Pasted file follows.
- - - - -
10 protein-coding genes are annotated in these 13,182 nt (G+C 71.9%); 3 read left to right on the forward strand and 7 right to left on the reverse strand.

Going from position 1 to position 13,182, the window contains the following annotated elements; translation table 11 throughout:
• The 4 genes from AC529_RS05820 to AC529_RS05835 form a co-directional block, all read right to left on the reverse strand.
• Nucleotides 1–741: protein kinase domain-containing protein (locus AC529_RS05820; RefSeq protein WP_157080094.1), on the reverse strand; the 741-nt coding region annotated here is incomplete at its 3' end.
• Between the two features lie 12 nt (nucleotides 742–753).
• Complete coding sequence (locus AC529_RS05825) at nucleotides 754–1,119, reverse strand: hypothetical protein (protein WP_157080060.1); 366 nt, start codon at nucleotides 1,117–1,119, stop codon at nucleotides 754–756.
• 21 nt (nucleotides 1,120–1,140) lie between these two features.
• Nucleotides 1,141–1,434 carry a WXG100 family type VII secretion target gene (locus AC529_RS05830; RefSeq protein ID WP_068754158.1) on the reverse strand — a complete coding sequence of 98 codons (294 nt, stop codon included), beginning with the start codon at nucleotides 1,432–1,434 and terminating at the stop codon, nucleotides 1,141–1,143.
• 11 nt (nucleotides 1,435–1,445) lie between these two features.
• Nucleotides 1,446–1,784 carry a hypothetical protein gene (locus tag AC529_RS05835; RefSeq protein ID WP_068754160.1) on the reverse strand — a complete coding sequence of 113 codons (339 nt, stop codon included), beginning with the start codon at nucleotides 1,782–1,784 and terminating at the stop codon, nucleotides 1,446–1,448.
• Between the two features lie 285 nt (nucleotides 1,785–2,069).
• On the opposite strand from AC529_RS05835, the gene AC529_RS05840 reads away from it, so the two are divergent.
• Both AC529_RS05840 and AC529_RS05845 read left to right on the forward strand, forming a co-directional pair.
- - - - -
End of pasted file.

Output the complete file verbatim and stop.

10 protein-coding genes are annotated in these 13,182 nt (G+C 71.9%); 3 read left to right on the forward strand and 7 right to left on the reverse strand.

Going from position 1 to position 13,182, the window contains the following annotated elements; translation table 11 throughout:
• The 4 genes from AC529_RS05820 to AC529_RS05835 form a co-directional block, all read right to left on the reverse strand.
• Nucleotides 1–741: protein kinase domain-containing protein (locus AC529_RS05820; RefSeq protein WP_157080094.1), on the reverse strand; the 741-nt coding region annotated here is incomplete at its 3' end.
• Between the two features lie 12 nt (nucleotides 742–753).
• Complete coding sequence (locus AC529_RS05825) at nucleotides 754–1,119, reverse strand: hypothetical protein (protein WP_157080060.1); 366 nt, start codon at nucleotides 1,117–1,119, stop codon at nucleotides 754–756.
• 21 nt (nucleotides 1,120–1,140) lie between these two features.
• Nucleotides 1,141–1,434 carry a WXG100 family type VII secretion target gene (locus AC529_RS05830; RefSeq protein ID WP_068754158.1) on the reverse strand — a complete coding sequence of 98 codons (294 nt, stop codon included), beginning with the start codon at nucleotides 1,432–1,434 and terminating at the stop codon, nucleotides 1,141–1,143.
• 11 nt (nucleotides 1,435–1,445) lie between these two features.
• Nucleotides 1,446–1,784 carry a hypothetical protein gene (locus tag AC529_RS05835; RefSeq protein ID WP_068754160.1) on the reverse strand — a complete coding sequence of 113 codons (339 nt, stop codon included), beginning with the start codon at nucleotides 1,782–1,784 and terminating at the stop codon, nucleotides 1,446–1,448.
• Between the two features lie 285 nt (nucleotides 1,785–2,069).
• On the opposite strand from AC529_RS05835, the gene AC529_RS05840 reads away from it, so the two are divergent.
• Both AC529_RS05840 and AC529_RS05845 read left to right on the forward strand, forming a co-directional pair.